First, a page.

Wednesday, 15 August 2012

Solar water heating system installed by Solsquare to save Monash University millions of rands

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The Monash University campus in South Africa is set to save about R400 000 in electricity costs annually, thanks to the installation of a large scale solar water heating system by leading solar systems integrator, Solsquare.

After an energy audit revealed how the replacement of the university’s conventional geysers with a solar powered system could slash running costs, Monash commissioned Solsquare to design and install a solar water heating system that would supply hot water to all of its residences.

Solsquare, founded in 2008 and based in Centurion, is the one of the largest nationwide suppliers of solar water heating and photovoltaic equipment for domestic, commercial and industrial markets. The company brings to South African shores high quality German-engineered solar energy systems that have found favour in the European markets.

Installations by Solsquare’s projects division, responsible for the installation at Monash University, are seeing a marked increase in frequency as more and more commercial users of hot water become aware of the advantages of turning to solar powered systems.

The new system at Monash University includes a total of 128 solar thermal collectors, which allow the system to generate the required 1.32MWh of energy per day. Since Monash no longer draws all of this energy from the grid, this equates to a saving of about R1 320 per day.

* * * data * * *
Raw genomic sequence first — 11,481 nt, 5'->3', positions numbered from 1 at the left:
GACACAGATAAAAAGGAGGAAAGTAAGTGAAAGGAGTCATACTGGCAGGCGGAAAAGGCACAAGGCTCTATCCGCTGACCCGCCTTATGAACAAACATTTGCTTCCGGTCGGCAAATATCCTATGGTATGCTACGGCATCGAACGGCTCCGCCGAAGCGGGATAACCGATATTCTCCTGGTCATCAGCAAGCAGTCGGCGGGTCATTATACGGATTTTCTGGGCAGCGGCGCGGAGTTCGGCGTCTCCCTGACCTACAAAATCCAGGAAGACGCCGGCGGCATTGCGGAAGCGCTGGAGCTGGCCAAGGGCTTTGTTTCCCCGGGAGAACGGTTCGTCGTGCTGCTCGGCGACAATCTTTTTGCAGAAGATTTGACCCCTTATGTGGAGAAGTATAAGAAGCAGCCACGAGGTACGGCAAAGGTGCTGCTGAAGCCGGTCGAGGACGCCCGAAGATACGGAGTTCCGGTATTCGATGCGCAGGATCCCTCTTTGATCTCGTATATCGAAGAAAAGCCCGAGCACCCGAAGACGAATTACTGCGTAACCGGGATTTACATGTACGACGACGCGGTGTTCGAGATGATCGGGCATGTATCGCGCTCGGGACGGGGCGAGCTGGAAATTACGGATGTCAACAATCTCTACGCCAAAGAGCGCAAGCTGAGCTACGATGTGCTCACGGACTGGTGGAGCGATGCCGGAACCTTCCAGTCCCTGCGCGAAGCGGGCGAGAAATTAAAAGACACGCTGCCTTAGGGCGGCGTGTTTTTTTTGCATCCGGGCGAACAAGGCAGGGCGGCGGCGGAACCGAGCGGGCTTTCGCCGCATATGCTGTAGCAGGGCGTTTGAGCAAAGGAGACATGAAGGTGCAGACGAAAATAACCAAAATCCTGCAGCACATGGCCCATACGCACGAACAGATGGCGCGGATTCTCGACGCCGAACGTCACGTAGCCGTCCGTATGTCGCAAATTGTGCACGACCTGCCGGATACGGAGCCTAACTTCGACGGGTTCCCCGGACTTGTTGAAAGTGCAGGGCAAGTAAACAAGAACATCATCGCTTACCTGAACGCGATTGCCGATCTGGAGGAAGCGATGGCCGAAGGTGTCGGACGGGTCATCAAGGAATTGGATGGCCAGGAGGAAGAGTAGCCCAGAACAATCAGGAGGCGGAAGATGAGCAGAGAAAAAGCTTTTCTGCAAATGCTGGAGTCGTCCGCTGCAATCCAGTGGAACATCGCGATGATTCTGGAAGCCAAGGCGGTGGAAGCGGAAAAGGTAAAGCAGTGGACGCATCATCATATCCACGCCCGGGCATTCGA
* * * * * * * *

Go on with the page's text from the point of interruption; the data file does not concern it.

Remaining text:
The massive savings in water heating costs, as a result of the solar powered installation, mean the university can amortise initial installation costs within three to five years.

“We were so impressed with the installation of the system, it was very professionally done,” said Peter Goddard, director of operations for Monash South Africa. “We expect to save a lot of money on operating costs in the future and are pleased that we will now be making a contribution towards reducing environmental damage.”

Based in Ruimsig on Gauteng’s West Rand, Monash University receives ample sunlight to charge the solar system, as do most areas in South Africa. Students can now be assured of hot showers and the inconvenience of possible power outages has been eliminated.

“We worked hard to ensure critical components could be installed during the university holidays and to integrate our solar system into the existing hot water arrangement with minimal effects on the users thereof. In this process we have built a relationship with Monash University that we are proud of, ”said Niels von Hase, managing director of Solsquare.

For more information, visit www.solsquare.com

Published in Energy and Environment